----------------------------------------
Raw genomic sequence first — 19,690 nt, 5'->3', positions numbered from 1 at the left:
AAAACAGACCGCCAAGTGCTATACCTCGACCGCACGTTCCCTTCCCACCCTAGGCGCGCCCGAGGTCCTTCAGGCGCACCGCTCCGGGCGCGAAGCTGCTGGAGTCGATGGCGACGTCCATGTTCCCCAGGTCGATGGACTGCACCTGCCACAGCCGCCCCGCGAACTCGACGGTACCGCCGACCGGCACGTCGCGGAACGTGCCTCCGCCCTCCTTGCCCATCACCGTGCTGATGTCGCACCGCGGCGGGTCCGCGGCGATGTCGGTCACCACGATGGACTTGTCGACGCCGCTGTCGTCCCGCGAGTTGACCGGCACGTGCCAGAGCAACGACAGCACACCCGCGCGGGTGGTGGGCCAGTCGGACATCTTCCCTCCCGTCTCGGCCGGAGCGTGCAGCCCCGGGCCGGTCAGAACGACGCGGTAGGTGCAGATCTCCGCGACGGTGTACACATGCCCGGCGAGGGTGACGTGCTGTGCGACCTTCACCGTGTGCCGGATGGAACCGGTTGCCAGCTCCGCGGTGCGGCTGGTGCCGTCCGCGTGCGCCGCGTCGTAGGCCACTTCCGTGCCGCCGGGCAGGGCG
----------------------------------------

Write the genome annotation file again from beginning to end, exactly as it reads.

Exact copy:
Raw genomic sequence first — 19,690 nt, 5'->3', positions numbered from 1 at the left:
AAAACAGACCGCCAAGTGCTATACCTCGACCGCACGTTCCCTTCCCACCCTAGGCGCGCCCGAGGTCCTTCAGGCGCACCGCTCCGGGCGCGAAGCTGCTGGAGTCGATGGCGACGTCCATGTTCCCCAGGTCGATGGACTGCACCTGCCACAGCCGCCCCGCGAACTCGACGGTACCGCCGACCGGCACGTCGCGGAACGTGCCTCCGCCCTCCTTGCCCATCACCGTGCTGATGTCGCACCGCGGCGGGTCCGCGGCGATGTCGGTCACCACGATGGACTTGTCGACGCCGCTGTCGTCCCGCGAGTTGACCGGCACGTGCCAGAGCAACGACAGCACACCCGCGCGGGTGGTGGGCCAGTCGGACATCTTCCCTCCCGTCTCGGCCGGAGCGTGCAGCCCCGGGCCGGTCAGAACGACGCGGTAGGTGCAGATCTCCGCGACGGTGTACACATGCCCGGCGAGGGTGACGTGCTGTGCGACCTTCACCGTGTGCCGGATGGAACCGGTTGCCAGCTCCGCGGTGCGGCTGGTGCCGTCCGCGTGCGCCGCGTCGTAGGCCACTTCCGTGCCGCCGGGCAGGGCG